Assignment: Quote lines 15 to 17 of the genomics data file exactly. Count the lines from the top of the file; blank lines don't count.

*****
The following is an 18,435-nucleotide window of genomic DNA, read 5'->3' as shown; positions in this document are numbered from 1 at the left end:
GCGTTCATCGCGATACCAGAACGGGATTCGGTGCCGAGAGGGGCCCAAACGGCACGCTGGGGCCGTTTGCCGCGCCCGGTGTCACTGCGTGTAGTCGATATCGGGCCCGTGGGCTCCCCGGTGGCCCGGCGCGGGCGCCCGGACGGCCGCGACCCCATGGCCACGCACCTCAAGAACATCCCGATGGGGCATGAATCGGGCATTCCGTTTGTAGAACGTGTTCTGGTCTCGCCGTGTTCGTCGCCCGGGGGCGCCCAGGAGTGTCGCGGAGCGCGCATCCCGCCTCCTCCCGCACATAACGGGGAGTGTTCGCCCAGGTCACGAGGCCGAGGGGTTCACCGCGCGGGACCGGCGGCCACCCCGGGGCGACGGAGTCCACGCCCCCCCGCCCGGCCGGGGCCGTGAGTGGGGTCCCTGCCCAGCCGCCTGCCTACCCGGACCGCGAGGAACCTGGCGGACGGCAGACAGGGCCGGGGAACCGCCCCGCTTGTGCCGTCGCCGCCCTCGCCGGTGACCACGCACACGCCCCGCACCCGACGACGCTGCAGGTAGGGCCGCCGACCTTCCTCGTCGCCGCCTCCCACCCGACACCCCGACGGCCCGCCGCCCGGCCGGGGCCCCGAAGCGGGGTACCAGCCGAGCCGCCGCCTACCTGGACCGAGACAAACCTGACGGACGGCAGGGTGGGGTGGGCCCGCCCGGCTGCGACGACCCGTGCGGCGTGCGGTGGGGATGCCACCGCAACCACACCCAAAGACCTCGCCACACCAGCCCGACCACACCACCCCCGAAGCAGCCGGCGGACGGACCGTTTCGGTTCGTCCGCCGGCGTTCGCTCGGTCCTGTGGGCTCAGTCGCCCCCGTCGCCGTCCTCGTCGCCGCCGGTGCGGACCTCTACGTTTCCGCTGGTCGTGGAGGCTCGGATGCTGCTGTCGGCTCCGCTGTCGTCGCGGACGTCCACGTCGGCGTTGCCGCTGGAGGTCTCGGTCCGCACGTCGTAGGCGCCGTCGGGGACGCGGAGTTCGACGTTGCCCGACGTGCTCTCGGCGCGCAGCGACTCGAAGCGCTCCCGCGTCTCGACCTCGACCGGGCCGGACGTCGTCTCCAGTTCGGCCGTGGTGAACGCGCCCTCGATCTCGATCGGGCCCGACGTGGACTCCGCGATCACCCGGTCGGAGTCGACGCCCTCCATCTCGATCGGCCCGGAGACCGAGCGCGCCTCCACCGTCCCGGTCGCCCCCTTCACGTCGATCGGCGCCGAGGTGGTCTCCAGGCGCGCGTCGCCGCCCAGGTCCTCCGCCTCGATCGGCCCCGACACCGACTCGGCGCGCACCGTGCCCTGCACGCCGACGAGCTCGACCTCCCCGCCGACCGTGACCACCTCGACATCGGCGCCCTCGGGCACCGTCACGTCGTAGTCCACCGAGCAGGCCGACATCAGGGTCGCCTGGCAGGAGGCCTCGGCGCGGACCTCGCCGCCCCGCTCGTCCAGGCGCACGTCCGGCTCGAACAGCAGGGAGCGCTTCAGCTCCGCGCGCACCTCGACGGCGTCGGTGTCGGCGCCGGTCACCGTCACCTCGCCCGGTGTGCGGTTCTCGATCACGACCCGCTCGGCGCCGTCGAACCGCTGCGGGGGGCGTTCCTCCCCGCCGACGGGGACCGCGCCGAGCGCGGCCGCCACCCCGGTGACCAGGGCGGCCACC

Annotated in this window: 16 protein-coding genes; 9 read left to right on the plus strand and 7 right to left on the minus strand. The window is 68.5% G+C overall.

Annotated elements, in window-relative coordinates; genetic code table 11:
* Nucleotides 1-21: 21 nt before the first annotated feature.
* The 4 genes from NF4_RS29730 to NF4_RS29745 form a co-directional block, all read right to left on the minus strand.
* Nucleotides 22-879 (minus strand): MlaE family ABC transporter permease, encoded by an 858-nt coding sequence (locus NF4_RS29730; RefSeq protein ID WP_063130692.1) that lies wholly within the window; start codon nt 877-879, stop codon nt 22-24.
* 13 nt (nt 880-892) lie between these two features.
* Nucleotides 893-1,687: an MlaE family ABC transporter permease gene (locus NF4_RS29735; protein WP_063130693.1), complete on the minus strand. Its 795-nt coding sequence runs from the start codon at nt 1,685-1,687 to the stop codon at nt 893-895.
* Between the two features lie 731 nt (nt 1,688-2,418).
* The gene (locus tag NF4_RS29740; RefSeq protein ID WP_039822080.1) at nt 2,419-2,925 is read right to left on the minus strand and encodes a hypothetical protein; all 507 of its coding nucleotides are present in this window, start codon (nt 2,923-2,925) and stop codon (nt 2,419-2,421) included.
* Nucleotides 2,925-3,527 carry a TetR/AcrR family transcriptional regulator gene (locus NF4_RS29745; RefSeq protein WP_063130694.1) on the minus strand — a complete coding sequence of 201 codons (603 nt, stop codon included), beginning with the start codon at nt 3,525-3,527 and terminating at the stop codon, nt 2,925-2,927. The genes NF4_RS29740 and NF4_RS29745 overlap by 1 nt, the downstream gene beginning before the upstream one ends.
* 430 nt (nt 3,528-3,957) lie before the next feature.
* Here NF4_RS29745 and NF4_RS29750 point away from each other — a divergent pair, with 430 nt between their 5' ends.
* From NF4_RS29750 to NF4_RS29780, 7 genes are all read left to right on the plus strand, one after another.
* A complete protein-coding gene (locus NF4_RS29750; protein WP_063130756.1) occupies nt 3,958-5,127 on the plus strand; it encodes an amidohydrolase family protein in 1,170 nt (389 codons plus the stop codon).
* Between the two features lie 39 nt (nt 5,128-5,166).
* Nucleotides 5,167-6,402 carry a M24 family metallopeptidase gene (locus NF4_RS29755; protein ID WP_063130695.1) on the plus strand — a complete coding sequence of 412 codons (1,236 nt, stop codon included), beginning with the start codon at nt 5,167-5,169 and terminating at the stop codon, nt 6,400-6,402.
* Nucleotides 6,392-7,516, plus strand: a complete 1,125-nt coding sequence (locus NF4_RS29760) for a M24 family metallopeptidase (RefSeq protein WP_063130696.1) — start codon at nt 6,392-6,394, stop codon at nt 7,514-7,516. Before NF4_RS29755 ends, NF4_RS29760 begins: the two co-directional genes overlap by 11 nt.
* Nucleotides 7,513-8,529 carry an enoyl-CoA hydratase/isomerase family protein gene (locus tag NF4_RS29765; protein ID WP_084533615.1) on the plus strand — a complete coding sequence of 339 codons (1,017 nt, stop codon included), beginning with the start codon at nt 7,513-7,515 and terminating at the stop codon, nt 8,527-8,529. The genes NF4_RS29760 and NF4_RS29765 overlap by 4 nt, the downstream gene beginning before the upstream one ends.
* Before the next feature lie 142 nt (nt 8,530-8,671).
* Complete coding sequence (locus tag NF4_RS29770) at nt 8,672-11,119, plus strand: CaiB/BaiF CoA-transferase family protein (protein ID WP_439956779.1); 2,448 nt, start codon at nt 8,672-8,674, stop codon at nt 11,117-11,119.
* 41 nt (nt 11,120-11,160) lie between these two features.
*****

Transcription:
* From NF4_RS29750 to NF4_RS29780, 7 genes are all read left to right on the plus strand, one after another.
* A complete protein-coding gene (locus NF4_RS29750; protein WP_063130756.1) occupies nt 3,958-5,127 on the plus strand; it encodes an amidohydrolase family protein in 1,170 nt (389 codons plus the stop codon).
* Between the two features lie 39 nt (nt 5,128-5,166).